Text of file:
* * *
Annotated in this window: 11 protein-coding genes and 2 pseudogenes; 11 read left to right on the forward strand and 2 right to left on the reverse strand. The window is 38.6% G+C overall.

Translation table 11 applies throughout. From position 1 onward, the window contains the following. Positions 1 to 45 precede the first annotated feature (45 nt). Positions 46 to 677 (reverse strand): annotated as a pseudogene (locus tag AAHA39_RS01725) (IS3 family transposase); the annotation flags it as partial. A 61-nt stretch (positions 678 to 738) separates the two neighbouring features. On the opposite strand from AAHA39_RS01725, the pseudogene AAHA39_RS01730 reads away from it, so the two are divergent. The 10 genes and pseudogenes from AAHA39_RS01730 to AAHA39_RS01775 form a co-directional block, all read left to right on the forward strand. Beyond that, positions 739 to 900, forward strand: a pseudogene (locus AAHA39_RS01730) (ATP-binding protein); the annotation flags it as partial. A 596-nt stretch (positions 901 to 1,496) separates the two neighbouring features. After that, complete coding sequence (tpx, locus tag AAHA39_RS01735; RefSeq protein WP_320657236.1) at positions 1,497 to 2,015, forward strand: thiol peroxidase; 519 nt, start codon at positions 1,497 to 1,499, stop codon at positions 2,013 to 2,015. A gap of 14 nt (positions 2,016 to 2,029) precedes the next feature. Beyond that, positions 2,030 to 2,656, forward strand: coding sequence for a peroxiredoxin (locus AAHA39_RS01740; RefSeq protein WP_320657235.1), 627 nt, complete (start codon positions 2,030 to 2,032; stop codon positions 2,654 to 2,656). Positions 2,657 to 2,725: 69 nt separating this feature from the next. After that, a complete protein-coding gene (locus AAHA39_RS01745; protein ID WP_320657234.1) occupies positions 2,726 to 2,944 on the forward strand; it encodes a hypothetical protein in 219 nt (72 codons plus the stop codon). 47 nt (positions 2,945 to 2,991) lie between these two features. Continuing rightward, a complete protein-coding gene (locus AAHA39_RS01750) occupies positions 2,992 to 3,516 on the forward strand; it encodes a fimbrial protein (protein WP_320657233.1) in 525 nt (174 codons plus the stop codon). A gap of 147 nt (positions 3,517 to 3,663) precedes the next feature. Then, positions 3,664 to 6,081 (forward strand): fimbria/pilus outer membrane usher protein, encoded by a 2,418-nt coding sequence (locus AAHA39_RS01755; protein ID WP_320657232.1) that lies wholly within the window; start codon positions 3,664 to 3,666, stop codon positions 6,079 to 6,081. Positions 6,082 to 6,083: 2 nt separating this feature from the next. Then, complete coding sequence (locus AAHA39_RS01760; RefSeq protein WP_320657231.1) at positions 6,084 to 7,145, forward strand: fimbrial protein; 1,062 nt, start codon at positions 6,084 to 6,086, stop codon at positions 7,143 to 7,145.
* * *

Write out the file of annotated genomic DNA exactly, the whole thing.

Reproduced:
Annotated in this window: 11 protein-coding genes and 2 pseudogenes; 11 read left to right on the forward strand and 2 right to left on the reverse strand. The window is 38.6% G+C overall.

Translation table 11 applies throughout. From position 1 onward, the window contains the following. Positions 1 to 45 precede the first annotated feature (45 nt). Positions 46 to 677 (reverse strand): annotated as a pseudogene (locus tag AAHA39_RS01725) (IS3 family transposase); the annotation flags it as partial. A 61-nt stretch (positions 678 to 738) separates the two neighbouring features. On the opposite strand from AAHA39_RS01725, the pseudogene AAHA39_RS01730 reads away from it, so the two are divergent. The 10 genes and pseudogenes from AAHA39_RS01730 to AAHA39_RS01775 form a co-directional block, all read left to right on the forward strand. Beyond that, positions 739 to 900, forward strand: a pseudogene (locus AAHA39_RS01730) (ATP-binding protein); the annotation flags it as partial. A 596-nt stretch (positions 901 to 1,496) separates the two neighbouring features. After that, complete coding sequence (tpx, locus tag AAHA39_RS01735; RefSeq protein WP_320657236.1) at positions 1,497 to 2,015, forward strand: thiol peroxidase; 519 nt, start codon at positions 1,497 to 1,499, stop codon at positions 2,013 to 2,015. A gap of 14 nt (positions 2,016 to 2,029) precedes the next feature. Beyond that, positions 2,030 to 2,656, forward strand: coding sequence for a peroxiredoxin (locus AAHA39_RS01740; RefSeq protein WP_320657235.1), 627 nt, complete (start codon positions 2,030 to 2,032; stop codon positions 2,654 to 2,656). Positions 2,657 to 2,725: 69 nt separating this feature from the next. After that, a complete protein-coding gene (locus AAHA39_RS01745; protein ID WP_320657234.1) occupies positions 2,726 to 2,944 on the forward strand; it encodes a hypothetical protein in 219 nt (72 codons plus the stop codon). 47 nt (positions 2,945 to 2,991) lie between these two features. Continuing rightward, a complete protein-coding gene (locus AAHA39_RS01750) occupies positions 2,992 to 3,516 on the forward strand; it encodes a fimbrial protein (protein WP_320657233.1) in 525 nt (174 codons plus the stop codon). A gap of 147 nt (positions 3,517 to 3,663) precedes the next feature. Then, positions 3,664 to 6,081 (forward strand): fimbria/pilus outer membrane usher protein, encoded by a 2,418-nt coding sequence (locus AAHA39_RS01755; protein ID WP_320657232.1) that lies wholly within the window; start codon positions 3,664 to 3,666, stop codon positions 6,079 to 6,081. Positions 6,082 to 6,083: 2 nt separating this feature from the next. Then, complete coding sequence (locus AAHA39_RS01760; RefSeq protein WP_320657231.1) at positions 6,084 to 7,145, forward strand: fimbrial protein; 1,062 nt, start codon at positions 6,084 to 6,086, stop codon at positions 7,143 to 7,145.